We are confronted with a profound economic, social and political upheavals caused in particular by the ecological challenges under which the climate change is certainly the biggest one. The pandemic which at present determines our working and living conditions aggravates the crisis increasing also the already existing large social inequalities. The depletion of natural resources and the ecological disasters are a man-made reality and can be adjusted by the actions of human beings. This requires, however, a radical change in politics.
The causes of the climate catastrophe are linked to the profit-oriented capitalist system of production in general and to the neoliberal policy in particular. Our way to produce must be called into question. A drastic reduction of CO2 is needed. It’s now evident, that a production based on fossil energies has no future anymore. But we need not only another energy policy. We have to rethink and to change our entire production system.
The concept of Socio- Ecological Transformation, or the Green New Deal, is an answer to this requirement and it is a key component of the European Left’s political strategy. Nearly everybody talks about the necessity to launch a Green New Deal, but there are very different concepts. The European Commission, for example, has launched a “European Green Deal” intended to make the European Union climate-neutral by 2050. Key components of this Deal comprise investment in environmentally-friendly technologies, the decarbonisation of energy, the energy renovation of buildings, and cleaner, healthier private and public transport. The EU as a whole should shift towards a green economy. The European Commission’s Green Deal is certainly a point of reference but still by far inefficient to tackle the burning tasks from climate change and mitigating the loss of biodiversity.
The Left in the European Parliament (Gue/Ngl) has also developed a tangible proposal based on the Paris Agreement, which strives to limit global warming to 1.5 °C (“Towards a Green & Social New Deal for Europe”). It calls for a change in energy policy with the expansion of renewable energies, an environmentally sound agricultural policy, a massive reduction in emissions and an industrial and economic policy wholly based on sustainability. The proposal primarily focuses on the protection of workers and employees and better working and living conditions. The Green Deal is also seen as an opportunity for fair and equitable international trade. It calls for a fundamental change in policy whereby people and sustainability take precedence over profit.
The UK’s Labour Party has probably put forward the most developed concept for a Green New Deal. The Labour Party Manifesto 2019 called for a green industrial revolution to create one million jobs in the UK. Industry, energy, transport, agriculture and even the construction sector would be transformed to align production with nature. Emissions would be significantly reduced by 2030. The economy would be reshaped to serve the interests of the many, not the few. The concept both calls for investment in an ecological transformation and raises the question of ownership. The needs of the people and the preservation of the planet, not profit, would be the top key performance indicators. Above all, the concept sees energy and water as public assets accessible to all. Public assets should be used to guarantee decent work and equal rights for everyone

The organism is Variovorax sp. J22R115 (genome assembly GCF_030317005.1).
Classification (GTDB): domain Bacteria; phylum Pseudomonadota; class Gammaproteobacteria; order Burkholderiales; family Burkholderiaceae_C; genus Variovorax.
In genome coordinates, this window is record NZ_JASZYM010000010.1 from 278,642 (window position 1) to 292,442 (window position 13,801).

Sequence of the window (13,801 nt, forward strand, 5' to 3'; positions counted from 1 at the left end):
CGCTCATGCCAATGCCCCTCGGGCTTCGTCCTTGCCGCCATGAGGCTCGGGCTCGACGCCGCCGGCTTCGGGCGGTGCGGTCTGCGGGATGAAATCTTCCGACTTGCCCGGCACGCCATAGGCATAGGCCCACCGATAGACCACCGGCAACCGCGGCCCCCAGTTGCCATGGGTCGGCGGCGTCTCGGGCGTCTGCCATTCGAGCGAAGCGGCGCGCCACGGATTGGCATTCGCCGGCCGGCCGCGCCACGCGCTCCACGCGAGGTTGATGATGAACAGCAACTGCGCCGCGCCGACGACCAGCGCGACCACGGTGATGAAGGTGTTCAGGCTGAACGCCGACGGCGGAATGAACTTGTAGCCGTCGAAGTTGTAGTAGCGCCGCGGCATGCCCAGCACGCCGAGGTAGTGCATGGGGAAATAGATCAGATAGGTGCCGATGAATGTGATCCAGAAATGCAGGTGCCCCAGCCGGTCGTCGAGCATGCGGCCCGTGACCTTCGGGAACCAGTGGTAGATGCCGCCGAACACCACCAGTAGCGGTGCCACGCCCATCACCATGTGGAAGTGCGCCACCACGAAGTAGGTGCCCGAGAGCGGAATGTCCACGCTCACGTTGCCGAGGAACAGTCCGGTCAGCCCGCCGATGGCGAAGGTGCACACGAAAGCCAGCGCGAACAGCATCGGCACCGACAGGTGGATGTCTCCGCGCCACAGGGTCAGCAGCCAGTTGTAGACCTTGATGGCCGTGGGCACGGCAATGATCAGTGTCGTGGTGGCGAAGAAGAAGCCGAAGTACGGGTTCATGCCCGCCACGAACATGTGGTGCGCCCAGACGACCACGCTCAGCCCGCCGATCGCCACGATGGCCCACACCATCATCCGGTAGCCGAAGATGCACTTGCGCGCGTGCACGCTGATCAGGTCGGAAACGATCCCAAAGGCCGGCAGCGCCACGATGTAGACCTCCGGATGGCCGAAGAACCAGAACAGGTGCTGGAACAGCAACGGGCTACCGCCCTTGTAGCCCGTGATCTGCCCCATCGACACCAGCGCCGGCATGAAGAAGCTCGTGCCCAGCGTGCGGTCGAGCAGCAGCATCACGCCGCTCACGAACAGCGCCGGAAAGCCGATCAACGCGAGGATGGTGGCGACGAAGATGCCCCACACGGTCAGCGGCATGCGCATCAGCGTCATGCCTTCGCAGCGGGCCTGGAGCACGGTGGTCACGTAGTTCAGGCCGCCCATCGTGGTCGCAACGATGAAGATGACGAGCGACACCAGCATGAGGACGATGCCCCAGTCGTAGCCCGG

For the left, the combination of ecological and social needs is crucial. There is no doubt that a green industrial revolution, as the Labour Manifesto calls it, is necessary. But equally, workers affected by these changes must be protected. “Just Transition”, as promoted by the Ituc, is a concept that combines ecological transformation with social protection and aims to ensure that a green economy can provide decent work. Workers and citizens must not only see their rights strengthened in this transformation process; they must also be directly involved. Their direct involvement is indispensable for a left-wing Green New Deal. From a leftist perspective, therefore, the connection of the Green New Deal with economic democracy is paramount. This also distinguishes it from other concepts.
A left-wing Green New Deal must go hand in hand with the expansion of workers’ rights. This can be linked to the pillar of social rights as adopted by the European Commission. At the Social Summit in May in Porto an action plan was adopted to implement this pillar of social rights, which is, however, not very ambitious. The Etuc, supported also by the Trade Unionists Network Europe (Tune), demands a binding “Social Protocol” as a part of the European Treaties.
A Left Green New Deal must be understood as a comprehensive transformation concept that combines ecological and social requirements and ensures the direct involvement of the workers themselves. It breaks with neoliberal European policy of the Green Deal and goes beyond the limits of capitalist development.
Combatting the climate change is a huge challenge that the Left must face. The Green New Deal must become a focal point of cooperation with other left and progressive forces, especially movements like “Fridays For Future” and, above all, the trade unions.
Heinz Bierbaum is President of the Party of the European Left. He is a sociologist and economist.